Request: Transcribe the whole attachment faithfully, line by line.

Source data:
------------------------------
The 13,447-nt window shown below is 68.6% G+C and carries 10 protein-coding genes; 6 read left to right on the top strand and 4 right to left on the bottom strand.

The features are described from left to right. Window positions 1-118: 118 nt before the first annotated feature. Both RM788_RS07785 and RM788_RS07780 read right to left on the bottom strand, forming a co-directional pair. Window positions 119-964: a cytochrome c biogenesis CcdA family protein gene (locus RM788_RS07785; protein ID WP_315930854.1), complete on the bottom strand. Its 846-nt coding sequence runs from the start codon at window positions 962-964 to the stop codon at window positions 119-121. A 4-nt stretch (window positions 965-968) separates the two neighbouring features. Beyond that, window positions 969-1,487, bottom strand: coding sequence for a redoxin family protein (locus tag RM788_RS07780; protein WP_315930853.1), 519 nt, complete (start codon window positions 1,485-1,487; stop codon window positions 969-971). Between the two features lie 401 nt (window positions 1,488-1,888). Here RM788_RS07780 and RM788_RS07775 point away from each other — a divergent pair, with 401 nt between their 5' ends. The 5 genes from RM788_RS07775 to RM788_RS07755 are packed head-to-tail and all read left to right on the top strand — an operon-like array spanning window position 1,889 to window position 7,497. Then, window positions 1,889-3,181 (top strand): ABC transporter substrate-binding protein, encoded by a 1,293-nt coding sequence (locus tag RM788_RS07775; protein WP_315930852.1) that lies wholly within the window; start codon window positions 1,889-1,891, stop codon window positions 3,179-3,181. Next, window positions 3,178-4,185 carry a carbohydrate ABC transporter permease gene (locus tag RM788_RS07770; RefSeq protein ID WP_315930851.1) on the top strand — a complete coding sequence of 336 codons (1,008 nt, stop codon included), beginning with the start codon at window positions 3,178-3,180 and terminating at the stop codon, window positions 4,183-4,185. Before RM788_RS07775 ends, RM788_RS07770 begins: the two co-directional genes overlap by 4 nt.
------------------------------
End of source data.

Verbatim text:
The 13,447-nt window shown below is 68.6% G+C and carries 10 protein-coding genes; 6 read left to right on the top strand and 4 right to left on the bottom strand.

The features are described from left to right. Window positions 1-118: 118 nt before the first annotated feature. Both RM788_RS07785 and RM788_RS07780 read right to left on the bottom strand, forming a co-directional pair. Window positions 119-964: a cytochrome c biogenesis CcdA family protein gene (locus RM788_RS07785; protein ID WP_315930854.1), complete on the bottom strand. Its 846-nt coding sequence runs from the start codon at window positions 962-964 to the stop codon at window positions 119-121. A 4-nt stretch (window positions 965-968) separates the two neighbouring features. Beyond that, window positions 969-1,487, bottom strand: coding sequence for a redoxin family protein (locus tag RM788_RS07780; protein WP_315930853.1), 519 nt, complete (start codon window positions 1,485-1,487; stop codon window positions 969-971). Between the two features lie 401 nt (window positions 1,488-1,888). Here RM788_RS07780 and RM788_RS07775 point away from each other — a divergent pair, with 401 nt between their 5' ends. The 5 genes from RM788_RS07775 to RM788_RS07755 are packed head-to-tail and all read left to right on the top strand — an operon-like array spanning window position 1,889 to window position 7,497. Then, window positions 1,889-3,181 (top strand): ABC transporter substrate-binding protein, encoded by a 1,293-nt coding sequence (locus tag RM788_RS07775; protein WP_315930852.1) that lies wholly within the window; start codon window positions 1,889-1,891, stop codon window positions 3,179-3,181. Next, window positions 3,178-4,185 carry a carbohydrate ABC transporter permease gene (locus tag RM788_RS07770; RefSeq protein ID WP_315930851.1) on the top strand — a complete coding sequence of 336 codons (1,008 nt, stop codon included), beginning with the start codon at window positions 3,178-3,180 and terminating at the stop codon, window positions 4,183-4,185. Before RM788_RS07775 ends, RM788_RS07770 begins: the two co-directional genes overlap by 4 nt.